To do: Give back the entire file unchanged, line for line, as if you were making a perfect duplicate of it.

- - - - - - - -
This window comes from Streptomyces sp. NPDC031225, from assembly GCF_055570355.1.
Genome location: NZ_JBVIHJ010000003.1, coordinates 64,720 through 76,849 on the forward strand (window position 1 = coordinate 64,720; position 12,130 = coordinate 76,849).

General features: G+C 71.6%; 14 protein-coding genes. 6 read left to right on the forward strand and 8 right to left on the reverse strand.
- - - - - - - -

This window comes from Streptomyces sp. NPDC031225, from assembly GCF_055570355.1.
Genome location: NZ_JBVIHJ010000003.1, coordinates 64,720 through 76,849 on the forward strand (window position 1 = coordinate 64,720; position 12,130 = coordinate 76,849).

General features: G+C 71.6%; 14 protein-coding genes. 6 read left to right on the forward strand and 8 right to left on the reverse strand.